Newspaper article The Christian Science Monitor

Last Year's Hot Computer, This Year's Cool Price

Newspaper article The Christian Science Monitor

Last Year's Hot Computer, This Year's Cool Price

Article excerpt

In the race against time and technology when buying a computer, there are sprinters and there are joggers.

Sprinters rush to the leading-edge of technology, buy the latest, fastest computer, then use it until the machine is obsolete, which doesn't take long.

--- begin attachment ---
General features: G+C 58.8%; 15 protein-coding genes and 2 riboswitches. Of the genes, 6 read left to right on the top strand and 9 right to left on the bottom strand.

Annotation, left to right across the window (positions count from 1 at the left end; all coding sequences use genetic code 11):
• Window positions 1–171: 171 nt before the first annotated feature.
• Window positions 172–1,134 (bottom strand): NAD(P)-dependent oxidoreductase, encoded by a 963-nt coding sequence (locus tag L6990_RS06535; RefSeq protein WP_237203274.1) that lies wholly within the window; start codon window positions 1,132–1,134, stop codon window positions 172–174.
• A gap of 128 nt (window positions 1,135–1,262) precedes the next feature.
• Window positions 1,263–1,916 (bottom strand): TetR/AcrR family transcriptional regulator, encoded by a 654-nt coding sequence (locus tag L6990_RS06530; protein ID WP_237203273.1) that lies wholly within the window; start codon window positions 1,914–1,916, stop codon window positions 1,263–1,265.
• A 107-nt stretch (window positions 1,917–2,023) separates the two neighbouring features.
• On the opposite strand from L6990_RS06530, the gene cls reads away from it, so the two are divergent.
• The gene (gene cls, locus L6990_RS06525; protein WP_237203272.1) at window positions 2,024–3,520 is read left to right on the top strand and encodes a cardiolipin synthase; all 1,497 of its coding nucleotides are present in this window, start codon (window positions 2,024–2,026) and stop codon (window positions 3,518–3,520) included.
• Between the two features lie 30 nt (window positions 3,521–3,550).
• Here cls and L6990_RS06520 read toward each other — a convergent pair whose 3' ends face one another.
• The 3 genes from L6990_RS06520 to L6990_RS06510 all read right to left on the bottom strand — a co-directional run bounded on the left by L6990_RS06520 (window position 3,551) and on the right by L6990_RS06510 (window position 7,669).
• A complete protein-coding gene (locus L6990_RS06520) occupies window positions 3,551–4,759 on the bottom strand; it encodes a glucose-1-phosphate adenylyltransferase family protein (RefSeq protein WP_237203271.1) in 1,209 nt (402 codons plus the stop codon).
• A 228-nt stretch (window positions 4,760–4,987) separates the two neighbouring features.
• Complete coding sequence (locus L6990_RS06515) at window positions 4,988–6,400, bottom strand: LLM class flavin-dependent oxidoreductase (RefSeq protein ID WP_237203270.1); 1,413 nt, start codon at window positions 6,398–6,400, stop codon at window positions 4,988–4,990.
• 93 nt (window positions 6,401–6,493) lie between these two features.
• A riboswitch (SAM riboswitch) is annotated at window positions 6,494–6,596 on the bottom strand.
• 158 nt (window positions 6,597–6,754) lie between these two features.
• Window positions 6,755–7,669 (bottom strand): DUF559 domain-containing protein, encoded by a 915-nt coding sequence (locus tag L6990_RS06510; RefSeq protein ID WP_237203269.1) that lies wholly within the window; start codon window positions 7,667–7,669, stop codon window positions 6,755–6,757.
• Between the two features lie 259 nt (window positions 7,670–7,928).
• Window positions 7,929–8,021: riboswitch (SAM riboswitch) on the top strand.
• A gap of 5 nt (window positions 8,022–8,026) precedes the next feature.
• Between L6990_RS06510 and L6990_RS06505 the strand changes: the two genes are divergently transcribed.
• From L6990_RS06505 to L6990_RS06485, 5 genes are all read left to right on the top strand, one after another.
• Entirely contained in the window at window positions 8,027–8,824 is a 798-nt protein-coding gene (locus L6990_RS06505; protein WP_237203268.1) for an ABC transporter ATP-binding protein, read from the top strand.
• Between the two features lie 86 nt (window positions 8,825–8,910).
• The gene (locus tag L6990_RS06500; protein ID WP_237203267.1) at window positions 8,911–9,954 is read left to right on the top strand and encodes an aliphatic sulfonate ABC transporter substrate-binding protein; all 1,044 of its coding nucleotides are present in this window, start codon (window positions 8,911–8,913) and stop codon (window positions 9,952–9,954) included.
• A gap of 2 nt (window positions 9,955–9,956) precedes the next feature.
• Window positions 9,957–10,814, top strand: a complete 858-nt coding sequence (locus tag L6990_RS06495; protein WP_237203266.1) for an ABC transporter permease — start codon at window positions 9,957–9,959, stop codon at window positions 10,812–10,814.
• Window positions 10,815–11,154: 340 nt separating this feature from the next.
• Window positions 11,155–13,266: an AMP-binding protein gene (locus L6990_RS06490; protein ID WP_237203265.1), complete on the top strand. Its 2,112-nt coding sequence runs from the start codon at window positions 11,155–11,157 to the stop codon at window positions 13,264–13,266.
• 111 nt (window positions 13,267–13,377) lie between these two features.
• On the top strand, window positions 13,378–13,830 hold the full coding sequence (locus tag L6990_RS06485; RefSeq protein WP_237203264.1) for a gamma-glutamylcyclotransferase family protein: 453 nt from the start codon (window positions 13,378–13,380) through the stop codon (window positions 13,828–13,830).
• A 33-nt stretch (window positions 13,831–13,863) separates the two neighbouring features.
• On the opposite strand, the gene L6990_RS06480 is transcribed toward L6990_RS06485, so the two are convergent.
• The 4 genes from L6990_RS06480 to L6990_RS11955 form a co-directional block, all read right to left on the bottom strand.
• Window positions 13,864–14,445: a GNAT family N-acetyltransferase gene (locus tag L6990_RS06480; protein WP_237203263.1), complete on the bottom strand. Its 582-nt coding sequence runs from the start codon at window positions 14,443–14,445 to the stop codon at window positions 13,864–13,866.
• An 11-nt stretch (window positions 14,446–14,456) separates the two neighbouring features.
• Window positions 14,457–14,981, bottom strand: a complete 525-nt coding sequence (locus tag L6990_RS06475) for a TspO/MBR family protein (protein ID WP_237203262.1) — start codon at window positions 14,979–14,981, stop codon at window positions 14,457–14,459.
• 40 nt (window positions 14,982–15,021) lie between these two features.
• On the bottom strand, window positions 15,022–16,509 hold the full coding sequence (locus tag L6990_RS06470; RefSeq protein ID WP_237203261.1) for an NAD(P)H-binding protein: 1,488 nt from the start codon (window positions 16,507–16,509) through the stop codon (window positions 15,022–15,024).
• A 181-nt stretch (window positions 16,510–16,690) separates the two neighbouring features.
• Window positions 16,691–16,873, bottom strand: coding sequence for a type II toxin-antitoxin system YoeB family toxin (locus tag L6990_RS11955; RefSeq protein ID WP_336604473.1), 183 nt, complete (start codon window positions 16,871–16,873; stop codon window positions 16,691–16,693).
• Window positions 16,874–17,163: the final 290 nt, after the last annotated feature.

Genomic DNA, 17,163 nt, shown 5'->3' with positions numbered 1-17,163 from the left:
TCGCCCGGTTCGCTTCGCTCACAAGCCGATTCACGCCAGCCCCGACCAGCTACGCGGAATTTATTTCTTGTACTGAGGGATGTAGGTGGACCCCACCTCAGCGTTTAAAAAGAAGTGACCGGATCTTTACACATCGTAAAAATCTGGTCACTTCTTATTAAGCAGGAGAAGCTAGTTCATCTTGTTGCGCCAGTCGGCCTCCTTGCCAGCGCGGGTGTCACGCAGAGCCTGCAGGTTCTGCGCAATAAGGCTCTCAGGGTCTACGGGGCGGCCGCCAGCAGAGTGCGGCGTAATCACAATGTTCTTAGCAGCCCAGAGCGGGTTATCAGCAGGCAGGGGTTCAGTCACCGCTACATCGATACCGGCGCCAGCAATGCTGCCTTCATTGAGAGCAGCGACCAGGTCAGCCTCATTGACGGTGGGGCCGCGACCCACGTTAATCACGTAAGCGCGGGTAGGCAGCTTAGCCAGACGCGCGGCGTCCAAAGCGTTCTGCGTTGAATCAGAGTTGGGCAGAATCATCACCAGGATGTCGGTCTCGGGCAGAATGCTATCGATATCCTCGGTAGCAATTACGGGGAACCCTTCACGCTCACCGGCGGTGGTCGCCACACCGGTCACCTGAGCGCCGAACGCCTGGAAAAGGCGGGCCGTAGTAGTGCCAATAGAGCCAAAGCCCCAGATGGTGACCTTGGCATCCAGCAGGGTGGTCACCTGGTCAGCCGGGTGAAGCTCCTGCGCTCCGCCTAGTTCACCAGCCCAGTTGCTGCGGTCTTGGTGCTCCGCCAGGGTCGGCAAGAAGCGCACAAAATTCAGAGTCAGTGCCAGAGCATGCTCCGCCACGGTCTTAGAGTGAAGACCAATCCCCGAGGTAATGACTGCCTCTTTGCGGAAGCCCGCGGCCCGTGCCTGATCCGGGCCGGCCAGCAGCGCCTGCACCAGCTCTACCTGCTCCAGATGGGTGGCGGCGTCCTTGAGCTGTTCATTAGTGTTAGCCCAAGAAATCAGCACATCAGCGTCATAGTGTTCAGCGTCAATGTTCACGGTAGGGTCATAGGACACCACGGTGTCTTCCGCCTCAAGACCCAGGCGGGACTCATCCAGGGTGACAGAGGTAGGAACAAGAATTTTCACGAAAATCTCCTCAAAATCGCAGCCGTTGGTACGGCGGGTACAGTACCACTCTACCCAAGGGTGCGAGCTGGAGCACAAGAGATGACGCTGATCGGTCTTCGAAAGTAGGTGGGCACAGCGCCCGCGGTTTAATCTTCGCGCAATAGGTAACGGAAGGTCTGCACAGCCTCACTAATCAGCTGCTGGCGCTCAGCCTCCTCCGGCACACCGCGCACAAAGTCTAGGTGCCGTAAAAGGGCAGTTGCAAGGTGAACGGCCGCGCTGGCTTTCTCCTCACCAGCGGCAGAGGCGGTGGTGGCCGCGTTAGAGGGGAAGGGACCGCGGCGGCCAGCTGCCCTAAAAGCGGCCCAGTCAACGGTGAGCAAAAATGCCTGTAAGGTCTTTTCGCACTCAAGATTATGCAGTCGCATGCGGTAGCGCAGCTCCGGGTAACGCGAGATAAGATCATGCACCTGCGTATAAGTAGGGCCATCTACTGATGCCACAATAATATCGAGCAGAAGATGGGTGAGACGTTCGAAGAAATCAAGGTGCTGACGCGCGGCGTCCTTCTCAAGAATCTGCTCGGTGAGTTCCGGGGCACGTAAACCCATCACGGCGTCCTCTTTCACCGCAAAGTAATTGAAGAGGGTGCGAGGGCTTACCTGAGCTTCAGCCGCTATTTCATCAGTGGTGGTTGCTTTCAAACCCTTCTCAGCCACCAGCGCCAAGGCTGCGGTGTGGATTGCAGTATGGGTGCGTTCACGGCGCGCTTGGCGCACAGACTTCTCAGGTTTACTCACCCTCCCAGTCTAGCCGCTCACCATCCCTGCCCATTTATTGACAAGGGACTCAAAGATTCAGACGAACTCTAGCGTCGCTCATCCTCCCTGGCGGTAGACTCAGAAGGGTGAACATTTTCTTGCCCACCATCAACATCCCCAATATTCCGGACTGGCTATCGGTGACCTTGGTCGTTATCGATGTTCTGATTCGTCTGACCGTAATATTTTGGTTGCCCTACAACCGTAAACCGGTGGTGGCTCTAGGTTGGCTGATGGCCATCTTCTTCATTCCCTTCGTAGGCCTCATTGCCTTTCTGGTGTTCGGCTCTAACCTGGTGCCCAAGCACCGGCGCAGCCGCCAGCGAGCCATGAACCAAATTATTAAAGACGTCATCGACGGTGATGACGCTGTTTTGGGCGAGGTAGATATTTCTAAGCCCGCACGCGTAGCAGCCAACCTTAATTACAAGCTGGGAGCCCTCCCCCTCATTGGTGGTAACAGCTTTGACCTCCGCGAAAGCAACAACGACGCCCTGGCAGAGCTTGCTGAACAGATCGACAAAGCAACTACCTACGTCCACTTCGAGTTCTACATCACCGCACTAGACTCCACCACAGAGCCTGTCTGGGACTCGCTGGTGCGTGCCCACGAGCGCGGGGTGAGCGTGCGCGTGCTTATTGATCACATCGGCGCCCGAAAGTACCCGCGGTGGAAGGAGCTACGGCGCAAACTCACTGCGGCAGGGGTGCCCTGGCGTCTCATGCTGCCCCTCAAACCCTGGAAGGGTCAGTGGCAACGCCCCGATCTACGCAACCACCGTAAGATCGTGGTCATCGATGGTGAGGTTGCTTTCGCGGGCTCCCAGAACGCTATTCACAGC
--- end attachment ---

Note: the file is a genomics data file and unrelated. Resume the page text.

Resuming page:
If they're really thrifty, and patient, they may wait five years before rushing to buy the next hot machine. Joggers, on the other hand, are content to lag behind. They buy older technology at big discounts. If they're really keen on keeping up with new software, they might upgrade every other year with a discontinued computer. Most computer buyers are sprinters. But a growing number are taking up jogging, saving megabytes of money in the process. Here's the reason. The typical new computer loses half its value in a year, industry retailers say. "The reality is that in a couple of years, they're going to be obsolete anyway," says John Hastings, president of American Computer Exchange, a used computer broker in Atlanta, Ga. "So the question is: How much money do you want to lose?" A new family desktop costs $1,500 to $2,000. Mr. Hastings' company sells used computers for an average of $500. True, they're less powerful and come with smaller hard drives and monitors. But for most families, and many businesses, his 486-class computers (the lightening-fast model from five years ago) can handle computing with little discernable difference from a Pentium-class computer (the current generation of hot machine) or a Pentium II-class computer (the next generation of scorchers). That's the first rule of used computer buying, says Tom Lee, vice president of marketing at Recompute Corp. "Figure out how much computer you really need." The Austin, Texas, company sells refurbished computers starting at $599. Buying a used computer not only saves money, it can be done so many different ways that the shopping itself can be fun. For example, every weekday at its Web site (www.onsale.com), Internet auctioneer Onsale unloads computers and other electronic goods. Notebook models costing thousands of dollars new hit the cyber-block with bids starting at $199. Registered users place their bids on-line in a format resembling a Yankee auction: If there are four machines available, the four highest bidders win. Since the Web site displays the current highest bids, users are encouraged to rebid. The site can even alert them by e-mail if they're outbid. The site attracts knowledgeable buyers, so it's hard to get a real steal. But a refurbished 15- inch, NEC monitor recently sold for $219. Other refurbishers sell it for $299. New, it would cost $350. Most used-computer companies, however, sell through mail-order. JEM's PC Factory Outlet (www.jem computers.com) includes a bargain basement where prices on unsold items fall by a certain percentage every week. …

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